The end of winter is in sight; depending on who you choose to believe, the end of (at least the worst of) the pandemic might be in sight as well. After the usual winter doldrums, to say nothing of the past two years of forced inactivity, artistic directors throughout the land are beginning to program things again. Summer festival line-ups are being announced; the 2022-23 theatrical seasons are beginning to take shape. After months of deliberations, be they in offices or zoom meetings, critical decisions are being made.
Which means, among other things, that rejection emails are coming fast and furious.
At the start of the pandemic, I completed a draft of a play dealing with our climate crisis (you know, the OTHER ongoing apocalypse. No, not that one either) entitled An Arctic Confederate Christmas. It’s a work in progress, as all drafts are, but I’m proud of it; it deals with the ways that racial and economic divisions intersect with and impact the climate emergency, so I think – I hope – it’s especially relevant. I certainly want to get it out there in the world, to be heard; for two years I’ve waited for suitable opportunities to come along. I submitted it to the major competitions, of course, to no avail – but opportunities like Yale University Press receive literally thousands of submissions a year, so those odds are rather long. No, I was looking for something more targeted, something specific to my play’s themes. I found such an opportunity in a festival focusing on environmentally-themed plays; I submitted to that a few months ago, and had been waiting eagerly to hear from them ever since. Until last week, that is, when I received the email telling me I hadn’t been selected.
Rejection is an all-pervasive part of the business; everybody knows this. It’s never personal, and you get used to shrugging your shoulders and moving on. Even so, given the paucity of opportunities over the past few years (not to mention that lingering sense that we as a species might not have a whole heck of opportunities left), this one stung. I couldn’t stop that hypercritical voice inside my head from kicking in and going into overdrive. This play’s too dark, too confrontational. Nobody wants to be depressed. Nobody cares what you have to say about this. The system’s rigged anyway. You might as well give up.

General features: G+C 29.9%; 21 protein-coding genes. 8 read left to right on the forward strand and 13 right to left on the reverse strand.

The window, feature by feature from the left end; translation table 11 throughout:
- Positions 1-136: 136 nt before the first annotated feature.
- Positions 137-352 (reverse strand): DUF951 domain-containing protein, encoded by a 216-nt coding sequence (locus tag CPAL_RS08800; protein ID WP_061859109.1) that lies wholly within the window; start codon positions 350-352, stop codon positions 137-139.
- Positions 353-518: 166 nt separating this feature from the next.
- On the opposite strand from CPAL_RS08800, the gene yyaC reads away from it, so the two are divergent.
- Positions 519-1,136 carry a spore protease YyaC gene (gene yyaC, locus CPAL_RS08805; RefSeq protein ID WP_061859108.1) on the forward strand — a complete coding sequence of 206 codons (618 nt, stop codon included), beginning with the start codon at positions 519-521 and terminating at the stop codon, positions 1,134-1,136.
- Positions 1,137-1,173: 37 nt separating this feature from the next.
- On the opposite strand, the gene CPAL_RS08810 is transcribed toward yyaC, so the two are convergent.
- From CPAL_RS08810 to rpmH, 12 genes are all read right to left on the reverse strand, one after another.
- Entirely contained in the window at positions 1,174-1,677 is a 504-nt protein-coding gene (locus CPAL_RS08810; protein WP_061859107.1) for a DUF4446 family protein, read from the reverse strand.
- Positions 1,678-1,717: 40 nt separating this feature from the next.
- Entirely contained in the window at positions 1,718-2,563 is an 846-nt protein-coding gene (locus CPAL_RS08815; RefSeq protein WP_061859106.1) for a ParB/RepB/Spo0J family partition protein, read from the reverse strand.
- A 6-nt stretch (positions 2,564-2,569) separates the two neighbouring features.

I didn’t give up, but I did go to bed that evening in an extremely grumpy mood. And the next morning, I logged in to my email and saw another email, which had actually come in at 11:30, just after I’d gone to bed. It was from the Valdez Theatre Festival – formerly the Last Frontier Theater Festival, which has built a lovely name for itself over the past two decades of showcasing new work. And to my delight, they had selected An Arctic Confederate Christmas as one of the new works to showcase this summer.
Take that! screamed my internal voice, now exultant with triumph. This is a major American play that’s finally going to get noticed and define the conversation about climate change from here on out and they won’t know what hit them and hot damn it’s going to be a fun summer! And on and on and on, in embarrassingly fulsome detail.
Two emails, a few hours apart, about the exact same script. The script hasn’t changed, and neither has the fundamental reality of the theatrical business. You’d think I’d be able to keep a more even keel by now – and the whiplash-inducing tonal shifts in my inner monologuewould prove you wrong. I expect it’s because of the essential loneliness of the past two years – we’ve all been wrestling with these issues by ourselves, with limited feedback from the outside artistic world, so I imagine most of us are having conversations with our own self-doubts that rival the Gollum/Smeagol scenes in The Lord of the Rings.
In any event, I’m grateful for the opportunity presented by the Valdez Festival. I’m especially happy that this festival takes place in Alaska, since An Arctic Confederate Christmas is set in the Barrow, Alaska of a nightmarish possible future. (Again, climate change.) And I’m looking forward to a week of listening to and collaborating with fellow playwrights from around the country. Hopefully this will inspire me to write a slew of new works – that will be the occasion for even more rejection emails!